Public knowledge about palliative care is limited, but people react more favorably when terminology other than “palliative care” is used, and they are willing to seek such care if it is recommended by their oncologist (McInturff and Harrington, 2011; Schenker et al., 2014b). Unfortunately, many providers are uninformed about locally available SPC services and mistakenly consider palliative care to be synonymous with end-of-life care and thus incompatible with anticancer therapy (McInturff and Harrington, 2011; Schenker et al., 2014a). Providers also respond more favorably to the use of the term “supportive care” rather than “palliative care” (Dalal et al., 2011; Fadul et al., 2009). The IOM report Dying in America con-

Suggested Citation:"5 Supportive Care Along the Survivorship Trajectory." National Academies of Sciences, Engineering, and Medicine. 2016. Ovarian Cancers: Evolving Paradigms in Research and Care. Washington, DC: The National Academies Press. doi: 10.17226/21841.
×

cluded that “one of the greatest remaining challenges is the need for better understanding of the role of palliative care among both the public and professionals across the continuum of care so that hospice and palliative care can achieve their full potential for patients and their families” (IOM, 2015).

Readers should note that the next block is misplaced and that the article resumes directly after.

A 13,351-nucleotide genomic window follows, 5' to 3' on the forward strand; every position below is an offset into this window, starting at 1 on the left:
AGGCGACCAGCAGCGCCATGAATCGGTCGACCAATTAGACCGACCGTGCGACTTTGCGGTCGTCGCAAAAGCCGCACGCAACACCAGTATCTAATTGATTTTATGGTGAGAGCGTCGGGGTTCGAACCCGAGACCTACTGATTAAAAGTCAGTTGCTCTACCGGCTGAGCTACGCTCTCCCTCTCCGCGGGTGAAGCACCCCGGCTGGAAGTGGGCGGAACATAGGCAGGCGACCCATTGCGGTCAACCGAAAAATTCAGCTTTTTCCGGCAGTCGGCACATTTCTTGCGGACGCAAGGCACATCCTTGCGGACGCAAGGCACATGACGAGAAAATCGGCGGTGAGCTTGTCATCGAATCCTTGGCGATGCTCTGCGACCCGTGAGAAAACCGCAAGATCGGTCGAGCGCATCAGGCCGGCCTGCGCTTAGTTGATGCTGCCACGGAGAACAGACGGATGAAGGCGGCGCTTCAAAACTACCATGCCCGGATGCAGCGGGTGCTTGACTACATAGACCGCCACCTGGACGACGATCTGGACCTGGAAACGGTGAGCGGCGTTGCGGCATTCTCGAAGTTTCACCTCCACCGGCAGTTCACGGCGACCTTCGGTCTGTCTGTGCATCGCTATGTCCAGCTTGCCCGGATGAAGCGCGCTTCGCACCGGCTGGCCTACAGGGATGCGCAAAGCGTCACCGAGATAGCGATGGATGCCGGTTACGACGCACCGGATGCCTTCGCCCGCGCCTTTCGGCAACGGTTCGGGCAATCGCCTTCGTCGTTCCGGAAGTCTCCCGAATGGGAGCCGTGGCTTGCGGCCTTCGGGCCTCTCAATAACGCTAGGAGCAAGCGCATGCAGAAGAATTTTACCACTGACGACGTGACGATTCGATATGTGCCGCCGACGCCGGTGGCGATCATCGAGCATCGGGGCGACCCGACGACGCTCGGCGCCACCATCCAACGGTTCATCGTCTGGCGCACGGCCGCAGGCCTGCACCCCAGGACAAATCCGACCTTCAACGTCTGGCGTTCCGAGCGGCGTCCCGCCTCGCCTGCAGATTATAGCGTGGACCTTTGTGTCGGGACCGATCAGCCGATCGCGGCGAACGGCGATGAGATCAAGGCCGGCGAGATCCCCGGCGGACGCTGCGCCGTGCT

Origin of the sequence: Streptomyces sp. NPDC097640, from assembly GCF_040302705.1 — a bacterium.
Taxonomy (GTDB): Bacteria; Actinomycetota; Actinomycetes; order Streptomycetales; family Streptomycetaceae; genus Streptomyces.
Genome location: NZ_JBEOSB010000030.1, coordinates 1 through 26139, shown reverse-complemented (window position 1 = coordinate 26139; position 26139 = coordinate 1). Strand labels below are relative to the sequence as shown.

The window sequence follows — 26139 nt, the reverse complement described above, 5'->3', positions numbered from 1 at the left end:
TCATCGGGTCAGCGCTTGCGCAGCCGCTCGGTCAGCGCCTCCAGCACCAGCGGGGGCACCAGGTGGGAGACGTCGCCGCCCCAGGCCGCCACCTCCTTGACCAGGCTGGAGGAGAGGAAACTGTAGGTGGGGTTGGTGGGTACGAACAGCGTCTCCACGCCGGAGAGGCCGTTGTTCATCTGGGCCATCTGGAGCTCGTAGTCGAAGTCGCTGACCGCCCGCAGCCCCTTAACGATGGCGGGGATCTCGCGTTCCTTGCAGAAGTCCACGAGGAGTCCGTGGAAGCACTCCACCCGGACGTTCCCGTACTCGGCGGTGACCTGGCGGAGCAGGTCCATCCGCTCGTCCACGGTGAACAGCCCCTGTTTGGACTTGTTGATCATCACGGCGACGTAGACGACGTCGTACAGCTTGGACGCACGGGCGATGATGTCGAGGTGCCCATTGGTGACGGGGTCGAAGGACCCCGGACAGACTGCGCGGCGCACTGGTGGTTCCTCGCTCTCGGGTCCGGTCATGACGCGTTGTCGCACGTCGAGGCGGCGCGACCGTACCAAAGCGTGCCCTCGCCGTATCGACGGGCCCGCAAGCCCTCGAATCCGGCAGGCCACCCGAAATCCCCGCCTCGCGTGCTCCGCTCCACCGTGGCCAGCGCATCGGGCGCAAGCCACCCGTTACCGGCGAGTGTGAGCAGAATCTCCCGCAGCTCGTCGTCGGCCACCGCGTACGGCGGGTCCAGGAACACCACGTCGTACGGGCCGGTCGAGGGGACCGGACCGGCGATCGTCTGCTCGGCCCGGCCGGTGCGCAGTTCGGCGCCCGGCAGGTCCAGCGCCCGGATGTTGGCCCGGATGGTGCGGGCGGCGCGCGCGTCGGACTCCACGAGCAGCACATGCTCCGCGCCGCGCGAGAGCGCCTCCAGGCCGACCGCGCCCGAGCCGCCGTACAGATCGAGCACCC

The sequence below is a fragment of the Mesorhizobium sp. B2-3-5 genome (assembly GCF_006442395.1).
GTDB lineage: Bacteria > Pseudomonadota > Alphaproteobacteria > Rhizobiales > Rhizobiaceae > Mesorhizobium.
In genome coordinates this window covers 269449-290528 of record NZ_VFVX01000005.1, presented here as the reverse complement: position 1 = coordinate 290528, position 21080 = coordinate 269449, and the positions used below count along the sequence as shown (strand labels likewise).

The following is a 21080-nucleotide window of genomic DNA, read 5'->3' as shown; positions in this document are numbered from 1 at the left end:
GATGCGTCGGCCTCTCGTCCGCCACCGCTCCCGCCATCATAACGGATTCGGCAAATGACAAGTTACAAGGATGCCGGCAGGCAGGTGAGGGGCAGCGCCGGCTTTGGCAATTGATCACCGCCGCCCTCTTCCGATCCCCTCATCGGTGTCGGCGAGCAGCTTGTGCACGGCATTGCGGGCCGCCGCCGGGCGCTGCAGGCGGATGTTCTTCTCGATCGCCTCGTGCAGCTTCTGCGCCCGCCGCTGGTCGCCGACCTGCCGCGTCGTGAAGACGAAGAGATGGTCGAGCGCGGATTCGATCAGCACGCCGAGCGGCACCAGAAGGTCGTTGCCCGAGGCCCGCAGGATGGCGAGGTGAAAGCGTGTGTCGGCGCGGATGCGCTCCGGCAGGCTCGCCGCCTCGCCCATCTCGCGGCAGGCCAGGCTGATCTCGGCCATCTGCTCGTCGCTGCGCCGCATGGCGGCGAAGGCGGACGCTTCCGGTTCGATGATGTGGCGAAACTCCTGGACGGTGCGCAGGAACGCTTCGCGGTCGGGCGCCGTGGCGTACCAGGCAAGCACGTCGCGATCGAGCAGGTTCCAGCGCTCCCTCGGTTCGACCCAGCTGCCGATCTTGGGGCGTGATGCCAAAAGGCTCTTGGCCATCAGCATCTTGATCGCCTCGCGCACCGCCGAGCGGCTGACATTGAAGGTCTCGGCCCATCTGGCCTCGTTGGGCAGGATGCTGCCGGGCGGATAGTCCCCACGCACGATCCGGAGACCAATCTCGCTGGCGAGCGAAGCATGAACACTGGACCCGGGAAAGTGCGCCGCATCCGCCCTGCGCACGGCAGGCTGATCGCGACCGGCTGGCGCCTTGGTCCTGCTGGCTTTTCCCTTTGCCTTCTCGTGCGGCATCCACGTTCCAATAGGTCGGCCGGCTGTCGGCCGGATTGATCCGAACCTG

INFORMATION NEEDS AND SHARED DECISION MAKING

In 2013, an IOM report stated, “A high-quality cancer care delivery system depends upon clinical research that gathers evidence of the benefits and harms of various treatment options so that patients, in consultation with their clinicians, can make treatment decisions that are consistent with their needs, values, and preferences” (IOM, 2013, p. 207). The report also said that “if the goal of clinical research is to improve the quality of cancer care, it is important to produce some of the types of evidence that would be most useful to patients and clinicians when making treatment decisions. For example, patients often want information about the estimated impact of a treatment regimen on their quality of life, functional status, symptoms, and overall experience with the disease, as well as information about other contextual factors” (IOM, 2013, p. 222).

Because ovarian cancer is typically at an advanced stage when it is diagnosed, its treatment requires women to make immediate decisions. As the SGO noted,